Updated: 2 days ago
How The Hospitality Industry Is Tackling The Global Plastic Crisis By Going Completely Plastic-Free
Alternatives to single-use plastics in hotels are a hot topic for global accommodation providers wanting to be a part of green hospitality.
As the world is slowly transitioning away from the linear economy towards sustainability and circularity, world-renowned hotel chains are leading the way in how they deal with plastic waste generated from their operational day-to-day activities. You can see some of these hotels on our list of the world’s most sustainable hotels.
Elimination of single-use plastics in hotels and its replacement with reusable alternatives have become a number one goal for many stakeholders across the hospitality industry globally.
This urgency is well explained. It is estimated that in its full capacity, a single four-star hotel with 200 rooms can use around 300,000 pieces of single-use plastic in just a month. To understand the scale of the problem we only need to multiply this number by 700,000 - a recent estimate of how many hotels and resorts is there worldwide.
Luckily, the world is changing its take-make-waste mentality. Recently, 61 leading organisations in hospitality united in their fight against single-use plastic pollution by signing the Global Tourism Plastics Initiative that require all the participants to make an actionable plan for eliminating unnecessary single-use plastic items and transitioning to reusable alternatives by 2025. The implementation of the Initiative is supervised by The World Tourism Organization (UNWTO) and UN Environment Program (UNEP) in collaboration with the Ellen MacArthur Foundation.
The Global Tourism Plastics Initiative seems to be a much-awaited tectonic shift that will hopefully cause tidal plastic reduction waves across the globe. For now, let’s explore exactly how hotels and accommodation providers are achieving their “zero plastic” goals.
Want to become a plastic-free hotel? Say bye-bye to plastic bottles first
According to Harvard University, the entire life cycle of bottled water - from raw material extraction and manufacturing to its end of life - uses fossil fuels, causes pollution, and contributes to global warming. Over 17 million barrels of oil are required to produce enough plastic water bottles to meet America’s annual demand for bottled water.
Most of plastic bottles are made from virgin polyethylene terephthalate (PET) - in other words non-renewable fossil fuels. In addition, most plastic bottles rely on fossil fuels as an energy source to be produced, cleaned, filled, sealed, labelled and refrigerated. Finally, energy is required to deliver beverages in plastic bottles to retailers, and then to consumers. It is estimated, that the total energy consumption associated with bottled water is 5.6-10.2 MJ per litre. In comparison, 1 litre of tap water requires only 0.005 MJ of energy in treatment and distribution.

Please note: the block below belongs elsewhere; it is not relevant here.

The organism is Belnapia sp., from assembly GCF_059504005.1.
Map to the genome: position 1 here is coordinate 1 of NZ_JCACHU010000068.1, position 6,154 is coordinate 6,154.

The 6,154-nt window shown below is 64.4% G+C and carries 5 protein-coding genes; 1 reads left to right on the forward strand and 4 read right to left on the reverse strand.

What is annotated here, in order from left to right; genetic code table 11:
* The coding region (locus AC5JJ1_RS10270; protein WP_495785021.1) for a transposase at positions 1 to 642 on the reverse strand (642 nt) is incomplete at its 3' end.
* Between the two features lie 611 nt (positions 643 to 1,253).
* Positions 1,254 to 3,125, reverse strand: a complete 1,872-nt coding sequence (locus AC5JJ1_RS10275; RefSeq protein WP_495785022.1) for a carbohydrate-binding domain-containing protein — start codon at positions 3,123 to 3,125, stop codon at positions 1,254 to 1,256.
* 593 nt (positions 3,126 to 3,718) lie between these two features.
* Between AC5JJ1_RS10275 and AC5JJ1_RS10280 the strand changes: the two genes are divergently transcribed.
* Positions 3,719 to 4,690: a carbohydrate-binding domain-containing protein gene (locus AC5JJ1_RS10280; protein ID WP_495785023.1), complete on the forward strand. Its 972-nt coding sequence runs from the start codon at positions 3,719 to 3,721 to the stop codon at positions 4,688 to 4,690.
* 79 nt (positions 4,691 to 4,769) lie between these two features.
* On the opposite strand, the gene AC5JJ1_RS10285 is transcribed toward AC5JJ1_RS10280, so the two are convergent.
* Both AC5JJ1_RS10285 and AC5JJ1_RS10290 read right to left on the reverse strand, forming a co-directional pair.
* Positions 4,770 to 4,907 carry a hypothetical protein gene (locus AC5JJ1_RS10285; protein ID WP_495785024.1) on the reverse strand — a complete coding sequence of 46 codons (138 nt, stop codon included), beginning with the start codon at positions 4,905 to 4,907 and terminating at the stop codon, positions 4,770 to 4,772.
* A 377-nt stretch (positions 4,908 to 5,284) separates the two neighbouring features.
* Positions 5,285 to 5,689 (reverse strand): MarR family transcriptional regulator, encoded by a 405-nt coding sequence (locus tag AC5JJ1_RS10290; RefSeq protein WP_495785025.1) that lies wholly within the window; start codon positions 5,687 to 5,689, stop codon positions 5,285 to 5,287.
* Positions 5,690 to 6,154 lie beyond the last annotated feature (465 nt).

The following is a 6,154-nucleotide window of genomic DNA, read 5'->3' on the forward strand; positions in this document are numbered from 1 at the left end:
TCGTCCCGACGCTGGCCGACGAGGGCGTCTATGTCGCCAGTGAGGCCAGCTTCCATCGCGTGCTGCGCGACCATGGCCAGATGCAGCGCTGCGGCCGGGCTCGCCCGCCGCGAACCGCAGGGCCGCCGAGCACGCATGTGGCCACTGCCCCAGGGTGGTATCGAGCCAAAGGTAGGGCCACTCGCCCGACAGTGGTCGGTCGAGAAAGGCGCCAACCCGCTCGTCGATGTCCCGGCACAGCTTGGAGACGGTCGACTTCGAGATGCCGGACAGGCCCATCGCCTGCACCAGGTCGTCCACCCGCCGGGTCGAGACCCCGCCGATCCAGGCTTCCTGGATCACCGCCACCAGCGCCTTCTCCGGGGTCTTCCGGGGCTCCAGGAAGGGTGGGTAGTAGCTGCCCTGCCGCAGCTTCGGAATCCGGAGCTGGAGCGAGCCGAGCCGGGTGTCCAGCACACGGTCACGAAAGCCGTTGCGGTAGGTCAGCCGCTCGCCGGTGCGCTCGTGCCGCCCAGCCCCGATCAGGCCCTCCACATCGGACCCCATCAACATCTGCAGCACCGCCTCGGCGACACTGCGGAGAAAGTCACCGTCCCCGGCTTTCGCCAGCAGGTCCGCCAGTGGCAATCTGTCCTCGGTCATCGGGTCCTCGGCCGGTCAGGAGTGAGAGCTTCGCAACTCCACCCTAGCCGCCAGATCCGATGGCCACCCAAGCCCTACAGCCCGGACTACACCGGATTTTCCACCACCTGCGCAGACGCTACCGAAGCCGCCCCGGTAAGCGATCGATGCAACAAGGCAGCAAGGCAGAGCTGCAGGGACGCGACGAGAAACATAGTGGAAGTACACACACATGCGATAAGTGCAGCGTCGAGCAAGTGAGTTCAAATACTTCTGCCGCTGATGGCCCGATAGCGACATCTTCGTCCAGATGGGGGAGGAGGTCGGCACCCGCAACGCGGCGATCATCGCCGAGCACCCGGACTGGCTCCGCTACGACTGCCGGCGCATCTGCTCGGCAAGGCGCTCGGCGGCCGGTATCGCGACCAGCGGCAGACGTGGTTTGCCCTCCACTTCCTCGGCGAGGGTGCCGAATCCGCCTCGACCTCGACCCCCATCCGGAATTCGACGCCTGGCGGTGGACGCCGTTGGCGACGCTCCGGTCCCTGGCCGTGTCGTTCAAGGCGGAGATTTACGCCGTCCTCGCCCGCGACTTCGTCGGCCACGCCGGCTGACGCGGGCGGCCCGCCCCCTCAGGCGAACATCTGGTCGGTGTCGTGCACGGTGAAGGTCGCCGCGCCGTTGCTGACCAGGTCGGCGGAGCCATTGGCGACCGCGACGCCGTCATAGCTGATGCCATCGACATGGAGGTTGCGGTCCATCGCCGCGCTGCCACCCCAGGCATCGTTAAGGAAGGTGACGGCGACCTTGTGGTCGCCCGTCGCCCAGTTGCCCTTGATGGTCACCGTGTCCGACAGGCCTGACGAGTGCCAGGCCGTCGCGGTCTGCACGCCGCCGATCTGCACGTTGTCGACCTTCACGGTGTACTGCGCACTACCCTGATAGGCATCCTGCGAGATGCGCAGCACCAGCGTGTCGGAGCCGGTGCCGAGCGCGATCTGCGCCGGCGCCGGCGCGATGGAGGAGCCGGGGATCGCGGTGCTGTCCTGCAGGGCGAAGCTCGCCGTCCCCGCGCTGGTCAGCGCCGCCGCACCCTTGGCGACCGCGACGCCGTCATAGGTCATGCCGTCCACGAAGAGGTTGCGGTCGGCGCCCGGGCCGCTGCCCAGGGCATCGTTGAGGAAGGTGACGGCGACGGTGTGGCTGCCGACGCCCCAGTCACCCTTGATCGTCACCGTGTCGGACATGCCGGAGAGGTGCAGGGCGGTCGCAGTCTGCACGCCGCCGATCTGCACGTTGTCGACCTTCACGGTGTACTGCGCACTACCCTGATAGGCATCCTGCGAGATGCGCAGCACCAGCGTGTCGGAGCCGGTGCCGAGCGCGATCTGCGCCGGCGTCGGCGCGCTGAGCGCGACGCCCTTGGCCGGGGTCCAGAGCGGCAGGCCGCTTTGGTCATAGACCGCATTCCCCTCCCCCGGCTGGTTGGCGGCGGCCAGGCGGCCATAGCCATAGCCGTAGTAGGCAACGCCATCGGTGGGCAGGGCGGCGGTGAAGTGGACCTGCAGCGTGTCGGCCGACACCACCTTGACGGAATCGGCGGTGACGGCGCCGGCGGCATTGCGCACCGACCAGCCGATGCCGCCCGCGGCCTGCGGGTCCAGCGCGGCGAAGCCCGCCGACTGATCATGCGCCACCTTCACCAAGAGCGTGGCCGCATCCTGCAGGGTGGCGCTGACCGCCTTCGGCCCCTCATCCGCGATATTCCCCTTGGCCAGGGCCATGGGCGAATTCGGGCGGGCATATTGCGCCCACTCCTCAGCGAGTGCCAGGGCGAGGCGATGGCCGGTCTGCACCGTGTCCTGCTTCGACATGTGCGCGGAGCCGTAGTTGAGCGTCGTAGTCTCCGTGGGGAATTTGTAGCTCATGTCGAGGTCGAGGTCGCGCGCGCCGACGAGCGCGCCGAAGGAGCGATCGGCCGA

Apart from being bad for the environment, drinking water from plastic bottles might be hazardous to human health. A recent research study found out that on average 1 liter of water in plastic bottles contains 325 pieces of microplastic including nylon, polypropylene, and polyethylene terephthalate.
Environmental impacts and implications to human health are good enough reasons to ditch single-use plastic bottles. Reusable alternatives such as stainless steel or glass bottles are not only healthier for hotel guests, but might also improve hotels bottom line.
Hotels around the world are already making it happen.
In Phuket, the Anantara Resort have completely removed all plastic bottles from their gymnasiums and their rooms.
The independently run Casa Pueblo Tulum in Mexico have done the same thing, and now stock pure filtered water in glass bottles across all their rooms.
International hotel chain Six Senses Hotels Resorts Spas have actually made extensive efforts to bottle their water on site, completely removing the need to have any plastic bottles.
The AKARYN Hotel Group, based in Thailand, also uses glass bottles across all their bars and restaurants and give stainless steel water bottles to all their guests.
There is so much opportunity for hotels to ditch single-use plastic bottles and adopt alternatives that are an incredibly easy way to reduce plastic waste.
Single-use hotel laundry bags to be replaced by reusable options
It’s time to air out some dirty laundry.
A 2019 survey in the United Kingdom found that 85% of hotel guests surveyed wanted hotels to replace plastic bags with reusable carrier bags, and that 61% of them wanted to be provided with a reusable cotton or linen laundry bag, rather than a plastic one.
Single-use laundry bags are therefore unsurprisingly on the list of many accommodation providers wanting to eliminate single-use plastics across their properties. Similarly to single-use plastic shopping bags, single-use laundry bags take centuries to degrade - a big price the environment pays for just minutes of usage.
Many signatories on the list of the Global Tourism Plastics Initiatives have pledged to substitute single-use plastic laundry bags with a reusable alternative such as cotton or linen laundry bags.
Among them is Accor - a hospitality group with more than 5,000 hotels and residences across 110 destinations. As a part of its strategy how to become plastic-free Accor committed to replace single-use plastic laundry bags with reusable alternatives by 2025. The Group plans to substitute this unnecessary plastic item with either a reusable or paper alternatives.